|The Weston A. Price Foundation
| Contact: Sally Fallon Morell, President
Rebuttal to Sokolov on Trans Fats
Published as a letter to the editor in the Wall Street Journal, August 10, 2006
Mr. Sokolov’s defense of trans fats (July 27, 2006) misses several important points. Trans fats in Crisco and other vegetable shortenings are cheap and do indeed increase the shelf life of processed foods, but the scientific evidence continues to show that they contribute to a myriad of health problems, shortening human life and exacting a heavy toll in health costs.
Trans fats inhibit cell membrane function, interfere with the enzyme systems the body needs to eliminate carcinogens and toxins (thus contributing to cancer), inhibit insulin receptors (causing type 2 diabetes) and decrease hormone production (leading to infertility). Most tragically, trans fats in the diet of pregnant women contribute to low birth weight babies and inhibit visual and neurological function; they lower fat content in mothers milk and depress learning ability, particularly in situations of stress.
Mr. Sokolov argues that trans fats are just as likely as other fats to make us fat. But recent research from Wake Forest University indicates that trans fats are more likely to cause weight gain than other fats (http://www.medicalnewstoday.com/medicalnews.php?newsid=45100). Furthermore, when manufacturers use trans fats for frying, more fat ends up in the food. Food fried in trans fats is much greasier than food fried in saturated animal fat such as tallow or lard.
The food industry justifies the use of trans fats with the claim that the alternative, saturated fats, raise cholesterol and contribute to heart disease. This premise is completely false. Before the introduction of trans fats into the food supply, Americans consumed large amounts of saturated fat in butter, lard, tallow, coconut oil and palm oil, yet myocardial infarction (heart attack) was unknown. Today, the European countries with the highest level of saturated fat consumption (France, Switzerland, Netherlands, Iceland, Belgium, Finland and Austria) have the lowest rates of heart disease and the countries with the lowest level of saturated fat consumption (Ukraine, Macedonia, Croatia, Moldova, Azerbaijan, Tajikistan and Georgia) have the highest rates of heart disease. Saturated animal fats provide many nutrients that protect our most important muscle, the heart, including cholesterol, which is vital to the function of our muscles. A recent study found that saturated fats can actually reverse atherosclerosis (Am J Clin Nutr 80 2004 1175-84).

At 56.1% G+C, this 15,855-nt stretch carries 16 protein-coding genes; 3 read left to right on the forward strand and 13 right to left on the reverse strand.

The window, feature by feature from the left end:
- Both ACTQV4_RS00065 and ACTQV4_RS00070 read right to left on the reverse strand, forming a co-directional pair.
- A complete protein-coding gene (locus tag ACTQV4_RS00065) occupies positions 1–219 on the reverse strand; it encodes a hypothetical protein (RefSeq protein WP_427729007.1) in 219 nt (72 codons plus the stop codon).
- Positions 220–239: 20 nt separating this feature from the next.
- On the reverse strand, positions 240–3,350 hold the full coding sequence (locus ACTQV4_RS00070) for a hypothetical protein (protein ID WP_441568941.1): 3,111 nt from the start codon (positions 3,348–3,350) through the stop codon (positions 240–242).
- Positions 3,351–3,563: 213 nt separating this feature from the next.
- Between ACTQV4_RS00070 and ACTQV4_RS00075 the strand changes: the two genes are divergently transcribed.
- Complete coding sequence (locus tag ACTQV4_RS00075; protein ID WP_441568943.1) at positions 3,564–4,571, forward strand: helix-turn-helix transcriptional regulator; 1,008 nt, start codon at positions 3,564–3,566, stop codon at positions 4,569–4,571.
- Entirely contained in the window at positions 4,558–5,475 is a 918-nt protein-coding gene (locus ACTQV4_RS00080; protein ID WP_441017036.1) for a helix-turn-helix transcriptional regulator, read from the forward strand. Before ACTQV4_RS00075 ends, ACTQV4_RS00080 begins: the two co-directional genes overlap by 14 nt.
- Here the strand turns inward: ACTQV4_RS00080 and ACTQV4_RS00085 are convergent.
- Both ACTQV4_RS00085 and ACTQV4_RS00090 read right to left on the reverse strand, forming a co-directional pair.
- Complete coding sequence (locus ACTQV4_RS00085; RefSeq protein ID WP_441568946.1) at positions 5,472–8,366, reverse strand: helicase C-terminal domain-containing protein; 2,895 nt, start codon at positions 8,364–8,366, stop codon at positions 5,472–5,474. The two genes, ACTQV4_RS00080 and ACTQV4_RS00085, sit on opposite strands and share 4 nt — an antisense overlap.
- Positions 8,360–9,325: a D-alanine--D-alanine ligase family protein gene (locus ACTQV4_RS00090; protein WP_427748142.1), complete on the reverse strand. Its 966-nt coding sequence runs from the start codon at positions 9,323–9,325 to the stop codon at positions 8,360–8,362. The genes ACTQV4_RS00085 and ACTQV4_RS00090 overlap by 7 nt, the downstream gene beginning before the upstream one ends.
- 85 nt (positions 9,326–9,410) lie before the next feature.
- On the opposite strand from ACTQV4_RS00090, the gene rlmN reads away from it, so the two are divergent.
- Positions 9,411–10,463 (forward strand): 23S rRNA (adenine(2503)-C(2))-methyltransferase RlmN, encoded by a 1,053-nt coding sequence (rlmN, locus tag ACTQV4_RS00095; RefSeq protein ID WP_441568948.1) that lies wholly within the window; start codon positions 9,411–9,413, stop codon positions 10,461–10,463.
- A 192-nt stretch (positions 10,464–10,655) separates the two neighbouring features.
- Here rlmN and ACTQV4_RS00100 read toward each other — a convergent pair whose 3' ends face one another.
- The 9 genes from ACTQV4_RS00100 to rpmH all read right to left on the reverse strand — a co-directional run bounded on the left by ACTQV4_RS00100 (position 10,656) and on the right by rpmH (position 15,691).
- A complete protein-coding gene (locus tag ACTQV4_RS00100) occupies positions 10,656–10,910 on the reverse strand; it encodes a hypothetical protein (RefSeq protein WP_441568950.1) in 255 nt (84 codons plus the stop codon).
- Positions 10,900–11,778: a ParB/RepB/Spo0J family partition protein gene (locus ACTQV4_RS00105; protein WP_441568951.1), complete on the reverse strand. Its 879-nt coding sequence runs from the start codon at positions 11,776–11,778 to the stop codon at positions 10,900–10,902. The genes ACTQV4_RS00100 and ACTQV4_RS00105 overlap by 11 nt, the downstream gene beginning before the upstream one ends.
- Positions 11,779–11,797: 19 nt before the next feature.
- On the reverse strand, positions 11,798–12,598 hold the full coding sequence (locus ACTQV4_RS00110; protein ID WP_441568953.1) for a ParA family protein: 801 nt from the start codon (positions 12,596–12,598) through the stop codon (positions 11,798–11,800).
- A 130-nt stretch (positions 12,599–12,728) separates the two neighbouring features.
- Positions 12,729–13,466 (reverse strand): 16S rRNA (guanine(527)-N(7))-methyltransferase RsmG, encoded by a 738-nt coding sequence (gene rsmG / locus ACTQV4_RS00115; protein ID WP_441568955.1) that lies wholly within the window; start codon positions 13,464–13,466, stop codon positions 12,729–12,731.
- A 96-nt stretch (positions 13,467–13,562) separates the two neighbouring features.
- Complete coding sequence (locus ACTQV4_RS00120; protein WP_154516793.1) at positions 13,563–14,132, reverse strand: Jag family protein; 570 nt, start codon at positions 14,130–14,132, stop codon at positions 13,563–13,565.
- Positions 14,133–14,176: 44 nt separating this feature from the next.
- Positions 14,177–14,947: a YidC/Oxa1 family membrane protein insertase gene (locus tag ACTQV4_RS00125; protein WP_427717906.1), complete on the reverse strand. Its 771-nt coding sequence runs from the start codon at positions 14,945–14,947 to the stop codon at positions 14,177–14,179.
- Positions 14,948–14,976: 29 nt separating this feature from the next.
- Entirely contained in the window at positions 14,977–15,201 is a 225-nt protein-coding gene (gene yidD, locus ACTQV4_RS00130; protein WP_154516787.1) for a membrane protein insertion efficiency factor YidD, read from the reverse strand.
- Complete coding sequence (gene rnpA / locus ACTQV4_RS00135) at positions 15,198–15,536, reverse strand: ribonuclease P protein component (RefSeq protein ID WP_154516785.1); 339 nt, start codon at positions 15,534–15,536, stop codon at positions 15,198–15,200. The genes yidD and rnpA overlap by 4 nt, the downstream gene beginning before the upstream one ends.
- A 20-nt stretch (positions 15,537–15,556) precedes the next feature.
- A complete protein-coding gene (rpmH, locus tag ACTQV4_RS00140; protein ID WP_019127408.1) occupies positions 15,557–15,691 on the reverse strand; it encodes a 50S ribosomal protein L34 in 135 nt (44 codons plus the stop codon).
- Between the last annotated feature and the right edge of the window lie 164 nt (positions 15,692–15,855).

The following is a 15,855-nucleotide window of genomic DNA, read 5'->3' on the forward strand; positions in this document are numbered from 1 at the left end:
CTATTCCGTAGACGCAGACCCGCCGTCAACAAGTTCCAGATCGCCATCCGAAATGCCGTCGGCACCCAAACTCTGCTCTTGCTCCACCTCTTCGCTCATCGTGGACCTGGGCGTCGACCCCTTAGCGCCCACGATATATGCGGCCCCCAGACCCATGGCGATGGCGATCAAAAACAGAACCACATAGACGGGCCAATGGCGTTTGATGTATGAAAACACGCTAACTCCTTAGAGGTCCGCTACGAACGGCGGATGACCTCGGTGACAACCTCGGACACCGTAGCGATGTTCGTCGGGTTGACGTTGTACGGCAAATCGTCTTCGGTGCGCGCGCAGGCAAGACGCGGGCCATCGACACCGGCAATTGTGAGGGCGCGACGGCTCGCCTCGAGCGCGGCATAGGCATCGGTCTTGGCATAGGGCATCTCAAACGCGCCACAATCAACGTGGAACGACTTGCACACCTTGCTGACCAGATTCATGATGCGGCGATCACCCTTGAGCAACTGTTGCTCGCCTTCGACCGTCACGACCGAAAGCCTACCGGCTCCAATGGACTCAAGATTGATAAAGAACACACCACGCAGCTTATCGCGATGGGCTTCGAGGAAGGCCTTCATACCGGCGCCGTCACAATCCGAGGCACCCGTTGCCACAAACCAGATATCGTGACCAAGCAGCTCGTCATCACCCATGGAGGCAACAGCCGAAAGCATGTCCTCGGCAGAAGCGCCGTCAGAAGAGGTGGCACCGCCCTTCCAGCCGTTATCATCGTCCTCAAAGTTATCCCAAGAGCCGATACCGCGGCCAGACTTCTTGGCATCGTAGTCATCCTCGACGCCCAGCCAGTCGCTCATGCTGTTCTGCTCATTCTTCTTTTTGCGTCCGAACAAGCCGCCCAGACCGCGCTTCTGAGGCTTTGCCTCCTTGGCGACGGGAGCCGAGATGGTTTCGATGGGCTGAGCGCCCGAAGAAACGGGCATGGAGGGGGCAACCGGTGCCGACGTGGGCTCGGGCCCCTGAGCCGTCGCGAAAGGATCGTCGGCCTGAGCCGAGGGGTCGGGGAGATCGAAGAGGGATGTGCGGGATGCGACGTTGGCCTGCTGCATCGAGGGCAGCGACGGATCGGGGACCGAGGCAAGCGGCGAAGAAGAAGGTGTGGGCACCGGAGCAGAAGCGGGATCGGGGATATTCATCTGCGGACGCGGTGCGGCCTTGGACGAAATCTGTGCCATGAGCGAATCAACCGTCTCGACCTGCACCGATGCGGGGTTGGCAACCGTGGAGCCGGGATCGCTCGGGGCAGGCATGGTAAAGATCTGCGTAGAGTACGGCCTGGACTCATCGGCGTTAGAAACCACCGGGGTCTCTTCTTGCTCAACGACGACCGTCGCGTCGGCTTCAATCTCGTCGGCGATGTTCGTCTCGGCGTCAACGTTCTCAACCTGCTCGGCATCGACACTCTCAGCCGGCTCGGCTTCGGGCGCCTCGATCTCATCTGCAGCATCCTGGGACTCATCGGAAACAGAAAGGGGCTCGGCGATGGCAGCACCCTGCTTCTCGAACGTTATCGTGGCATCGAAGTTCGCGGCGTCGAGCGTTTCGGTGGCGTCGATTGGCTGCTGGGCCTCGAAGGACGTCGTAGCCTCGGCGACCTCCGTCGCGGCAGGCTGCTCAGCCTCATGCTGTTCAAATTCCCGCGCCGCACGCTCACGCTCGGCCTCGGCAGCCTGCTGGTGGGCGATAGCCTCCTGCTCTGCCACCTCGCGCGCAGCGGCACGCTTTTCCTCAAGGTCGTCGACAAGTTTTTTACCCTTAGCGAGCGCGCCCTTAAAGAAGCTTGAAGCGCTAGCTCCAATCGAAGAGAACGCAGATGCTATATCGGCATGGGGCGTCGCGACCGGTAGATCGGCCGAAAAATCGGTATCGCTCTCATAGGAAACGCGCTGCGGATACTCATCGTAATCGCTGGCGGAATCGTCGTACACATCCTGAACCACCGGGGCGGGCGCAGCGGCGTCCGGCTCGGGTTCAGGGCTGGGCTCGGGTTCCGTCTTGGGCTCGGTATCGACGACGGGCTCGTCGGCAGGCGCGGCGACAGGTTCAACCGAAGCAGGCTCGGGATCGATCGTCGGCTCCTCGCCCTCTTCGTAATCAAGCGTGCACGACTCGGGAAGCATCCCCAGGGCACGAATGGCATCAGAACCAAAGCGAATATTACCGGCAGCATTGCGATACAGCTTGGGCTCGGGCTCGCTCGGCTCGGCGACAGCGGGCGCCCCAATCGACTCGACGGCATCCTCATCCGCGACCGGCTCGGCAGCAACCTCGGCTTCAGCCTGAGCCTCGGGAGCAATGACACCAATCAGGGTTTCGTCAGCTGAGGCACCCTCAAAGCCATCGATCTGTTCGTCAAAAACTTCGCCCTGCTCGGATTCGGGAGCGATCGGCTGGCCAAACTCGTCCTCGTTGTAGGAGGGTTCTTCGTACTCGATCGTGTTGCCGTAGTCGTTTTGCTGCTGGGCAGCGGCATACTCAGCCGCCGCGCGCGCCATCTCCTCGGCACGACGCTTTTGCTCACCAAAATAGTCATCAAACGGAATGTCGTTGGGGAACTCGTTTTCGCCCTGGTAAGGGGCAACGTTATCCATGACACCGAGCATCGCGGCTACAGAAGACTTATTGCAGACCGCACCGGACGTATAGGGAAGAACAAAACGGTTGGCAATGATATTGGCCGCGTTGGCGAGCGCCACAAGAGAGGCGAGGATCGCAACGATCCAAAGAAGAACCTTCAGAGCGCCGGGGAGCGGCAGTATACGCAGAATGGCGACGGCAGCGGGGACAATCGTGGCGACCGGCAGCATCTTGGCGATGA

Mr. Sokolov is right when he asserts that people will continue to eat fried food and all of us will continue to pay for soaring health costs when that food is fried in partially hydrogenated vegetable oil. Liquid polyunsaturated vegetable oils are not a good alternative as they become dangerously rancid when heated, hence the unpleasant taste. The appropriate action for the Chicago City Council and other government agencies is to encourage a return to stable, healthy saturated fats such as palm oil, coconut oil, tallow and lard in processed and fried foods.
Mary G. Enig, PhD, President
The Maryland Nutritionists Association
Sally Fallon, President
The Weston A. Price Foundation